UPDATE: Several other reporters including Buster Olney and Marc Topkin are now following up on DRaysBay’s report, an expanded version of which you can see here. Of course none of these other people are actually crediting DRaysBay from what I’ve seen because bloggers apparently don’t know nothin’ never, but it does appear that their report has been borne out.
10:57 AM: DRaysBay is reporting that Kyle Farnsworth and the Rays have agreed to a deal. It hasn’t been confirmed by team or player yet. Indeed, Drays Bay is still working to verify it themselves, as it could be a misfire rumor. Could be legit. Could just be every Yankees and Red Sox fan’s fantasy.
Ah, I can’t gin up any real Farnsworth hate. He’s a useful guy if you don’t (a) think he can still throw 100 m.p.h.; (b) think he can handle high-leverage situations; or (c) pay him anything approaching real money. He’s an arm with some things to recommend it, even if it does make you sick when he’s your team’s big move at the trade deadline. The Rays could use him. Lots of teams could.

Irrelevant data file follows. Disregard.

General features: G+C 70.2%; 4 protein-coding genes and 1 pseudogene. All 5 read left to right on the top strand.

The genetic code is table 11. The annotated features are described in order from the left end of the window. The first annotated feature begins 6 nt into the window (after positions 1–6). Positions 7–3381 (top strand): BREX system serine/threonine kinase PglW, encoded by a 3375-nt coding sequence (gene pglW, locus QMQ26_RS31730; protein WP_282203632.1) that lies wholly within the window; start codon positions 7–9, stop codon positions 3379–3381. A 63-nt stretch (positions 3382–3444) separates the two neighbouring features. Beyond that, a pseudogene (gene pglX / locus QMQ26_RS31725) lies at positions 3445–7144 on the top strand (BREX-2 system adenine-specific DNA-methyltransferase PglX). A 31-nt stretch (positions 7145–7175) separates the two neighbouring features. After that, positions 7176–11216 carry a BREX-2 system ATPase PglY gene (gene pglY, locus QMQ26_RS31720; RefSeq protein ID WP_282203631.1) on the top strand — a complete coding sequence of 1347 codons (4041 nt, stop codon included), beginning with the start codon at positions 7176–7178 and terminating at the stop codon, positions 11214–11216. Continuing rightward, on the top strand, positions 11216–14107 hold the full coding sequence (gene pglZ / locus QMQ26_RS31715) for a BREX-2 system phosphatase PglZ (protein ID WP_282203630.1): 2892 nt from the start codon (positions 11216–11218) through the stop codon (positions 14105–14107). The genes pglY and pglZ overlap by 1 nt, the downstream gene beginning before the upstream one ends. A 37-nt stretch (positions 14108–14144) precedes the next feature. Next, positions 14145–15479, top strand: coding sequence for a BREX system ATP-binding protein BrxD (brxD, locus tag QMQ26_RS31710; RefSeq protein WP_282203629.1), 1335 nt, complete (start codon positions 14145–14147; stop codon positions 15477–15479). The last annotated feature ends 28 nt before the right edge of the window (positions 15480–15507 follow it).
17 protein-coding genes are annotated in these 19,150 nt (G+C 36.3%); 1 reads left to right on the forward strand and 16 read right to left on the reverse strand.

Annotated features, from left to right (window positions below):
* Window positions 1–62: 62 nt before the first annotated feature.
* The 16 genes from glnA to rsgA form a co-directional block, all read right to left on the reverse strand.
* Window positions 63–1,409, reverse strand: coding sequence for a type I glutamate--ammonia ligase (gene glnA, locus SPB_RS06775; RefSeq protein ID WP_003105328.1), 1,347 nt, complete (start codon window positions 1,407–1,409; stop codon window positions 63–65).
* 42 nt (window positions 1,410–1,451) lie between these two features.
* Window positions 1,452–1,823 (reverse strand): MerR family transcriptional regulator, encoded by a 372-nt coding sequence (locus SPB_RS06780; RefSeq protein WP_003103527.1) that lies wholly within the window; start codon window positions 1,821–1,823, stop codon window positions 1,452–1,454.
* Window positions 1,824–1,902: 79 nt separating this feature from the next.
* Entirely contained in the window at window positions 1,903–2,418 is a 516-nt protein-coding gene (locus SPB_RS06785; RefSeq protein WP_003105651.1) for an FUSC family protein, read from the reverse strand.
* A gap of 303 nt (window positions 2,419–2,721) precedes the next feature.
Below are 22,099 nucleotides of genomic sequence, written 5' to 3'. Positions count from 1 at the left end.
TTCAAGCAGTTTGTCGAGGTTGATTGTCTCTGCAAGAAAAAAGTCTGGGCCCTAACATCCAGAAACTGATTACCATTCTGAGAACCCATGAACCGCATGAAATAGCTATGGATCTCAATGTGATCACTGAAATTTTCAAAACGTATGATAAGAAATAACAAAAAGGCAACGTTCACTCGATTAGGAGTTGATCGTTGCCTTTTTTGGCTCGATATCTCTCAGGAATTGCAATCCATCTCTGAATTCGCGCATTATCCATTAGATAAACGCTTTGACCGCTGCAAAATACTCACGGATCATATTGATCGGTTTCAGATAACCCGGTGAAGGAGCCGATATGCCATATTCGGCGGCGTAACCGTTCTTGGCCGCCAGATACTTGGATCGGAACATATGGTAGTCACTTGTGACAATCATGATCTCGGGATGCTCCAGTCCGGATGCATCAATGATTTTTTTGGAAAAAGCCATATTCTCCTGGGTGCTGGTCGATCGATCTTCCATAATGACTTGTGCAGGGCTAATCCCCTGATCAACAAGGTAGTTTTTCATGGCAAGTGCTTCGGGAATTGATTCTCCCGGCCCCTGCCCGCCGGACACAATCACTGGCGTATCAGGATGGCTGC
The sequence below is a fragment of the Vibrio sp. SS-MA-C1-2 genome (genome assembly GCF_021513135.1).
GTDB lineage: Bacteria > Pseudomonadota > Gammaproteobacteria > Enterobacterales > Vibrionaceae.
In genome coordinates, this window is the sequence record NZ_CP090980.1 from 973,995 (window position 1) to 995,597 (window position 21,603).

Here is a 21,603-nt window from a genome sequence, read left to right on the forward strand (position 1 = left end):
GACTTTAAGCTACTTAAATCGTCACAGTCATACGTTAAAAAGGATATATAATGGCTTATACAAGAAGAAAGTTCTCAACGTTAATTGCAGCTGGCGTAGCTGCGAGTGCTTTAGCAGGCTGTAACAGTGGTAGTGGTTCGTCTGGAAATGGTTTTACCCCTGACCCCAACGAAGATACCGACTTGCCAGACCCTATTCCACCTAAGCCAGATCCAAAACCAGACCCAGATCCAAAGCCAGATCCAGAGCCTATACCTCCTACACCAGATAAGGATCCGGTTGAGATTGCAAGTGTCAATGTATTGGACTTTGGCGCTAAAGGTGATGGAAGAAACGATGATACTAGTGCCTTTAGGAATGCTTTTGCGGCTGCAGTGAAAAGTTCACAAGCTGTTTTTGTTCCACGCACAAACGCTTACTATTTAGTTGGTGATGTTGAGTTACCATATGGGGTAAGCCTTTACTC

And besides, if Farnsworth continues to pitch, he’s guaranteed to get more features over at The Dugout, and that’s comedy gold.
The Yankees fell behind early to the Orioles on Sunday afternoon, a day after dropping both ends of Saturday’s doubleheader. Their game, as did every other game on Sunday with the exception of the Braves-Cardinals doubleheader, started at 3:05 or 3:10 EDT, a change Major League Baseball recently made to create fairness on the final day of the season.
Girardi is not a fan. Per the Associated Press:
It was cloudy at Camden Yards at 3:05 p.m., but late-afternoon games often make it difficult for batters to see pitches.
Girardi said, “Here’s the thing that bothers me: If it’s a sunny day you’re playing in shadows.”
He added, “If it’s the most important game of the year to get in, I don’t think that’s right.”
Understanding the idea is for every team to play at the same time, Girardi said, “Then play all night games.”
One wonders if MLB had scheduled Sunday’s slate of games for the night, if Girardi would have instead complained about batters losing fly balls in the stadium lights. Furthermore, both teams have to play in the same conditions.
Marlins outfielder Ichiro Suzuki was given an opportunity to play a new position in Sunday’s series finale against the Phillies. After the Phillies rallied to take a 6-2 lead in the seventh, the Marlins let Suzuki take the hill in the eighth. And, in news that surprises no one, he was impressive.
Though Suzuki gave up a run on two hits, he flashed a fastball that hit the mid-80’s and a breaking ball with some bite.
Suzuki, who turns 42 years old later this month, is 65 hits of 3,000 in his major league career. The Marlins are interested in bringing him back in 2016.